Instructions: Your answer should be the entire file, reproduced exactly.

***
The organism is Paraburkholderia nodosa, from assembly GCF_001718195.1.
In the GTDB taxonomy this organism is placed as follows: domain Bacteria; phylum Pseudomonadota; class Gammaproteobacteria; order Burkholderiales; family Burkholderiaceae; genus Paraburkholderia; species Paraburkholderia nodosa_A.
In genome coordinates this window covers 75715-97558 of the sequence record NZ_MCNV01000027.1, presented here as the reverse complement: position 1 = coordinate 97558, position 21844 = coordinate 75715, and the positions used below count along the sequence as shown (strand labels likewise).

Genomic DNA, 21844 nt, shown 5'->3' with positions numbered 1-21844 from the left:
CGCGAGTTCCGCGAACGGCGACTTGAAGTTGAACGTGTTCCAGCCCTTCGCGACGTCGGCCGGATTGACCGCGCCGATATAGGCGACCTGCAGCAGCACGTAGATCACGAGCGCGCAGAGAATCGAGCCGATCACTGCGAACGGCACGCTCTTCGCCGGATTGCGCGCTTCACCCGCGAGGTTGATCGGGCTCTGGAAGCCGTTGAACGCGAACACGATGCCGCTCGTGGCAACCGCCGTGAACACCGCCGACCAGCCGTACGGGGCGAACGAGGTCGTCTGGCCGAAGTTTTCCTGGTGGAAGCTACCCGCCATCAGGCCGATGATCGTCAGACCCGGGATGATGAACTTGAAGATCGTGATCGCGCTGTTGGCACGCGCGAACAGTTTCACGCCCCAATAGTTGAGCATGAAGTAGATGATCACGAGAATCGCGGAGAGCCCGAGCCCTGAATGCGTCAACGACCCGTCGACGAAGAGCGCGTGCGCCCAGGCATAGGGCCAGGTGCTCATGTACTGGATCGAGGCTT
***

The organism is Paraburkholderia nodosa, from assembly GCF_001718195.1.
In the GTDB taxonomy this organism is placed as follows: domain Bacteria; phylum Pseudomonadota; class Gammaproteobacteria; order Burkholderiales; family Burkholderiaceae; genus Paraburkholderia; species Paraburkholderia nodosa_A.
In genome coordinates this window covers 75715-97558 of the sequence record NZ_MCNV01000027.1, presented here as the reverse complement: position 1 = coordinate 97558, position 21844 = coordinate 75715, and the positions used below count along the sequence as shown (strand labels likewise).

Genomic DNA, 21844 nt, shown 5'->3' with positions numbered 1-21844 from the left:
CGCGAGTTCCGCGAACGGCGACTTGAAGTTGAACGTGTTCCAGCCCTTCGCGACGTCGGCCGGATTGACCGCGCCGATATAGGCGACCTGCAGCAGCACGTAGATCACGAGCGCGCAGAGAATCGAGCCGATCACTGCGAACGGCACGCTCTTCGCCGGATTGCGCGCTTCACCCGCGAGGTTGATCGGGCTCTGGAAGCCGTTGAACGCGAACACGATGCCGCTCGTGGCAACCGCCGTGAACACCGCCGACCAGCCGTACGGGGCGAACGAGGTCGTCTGGCCGAAGTTTTCCTGGTGGAAGCTACCCGCCATCAGGCCGATGATCGTCAGACCCGGGATGATGAACTTGAAGATCGTGATCGCGCTGTTGGCACGCGCGAACAGTTTCACGCCCCAATAGTTGAGCATGAAGTAGATGATCACGAGAATCGCGGAGAGCCCGAGCCCTGAATGCGTCAACGACCCGTCGACGAAGAGCGCGTGCGCCCAGGCATAGGGCCAGGTGCTCATGTACTGGATCGAGGCTT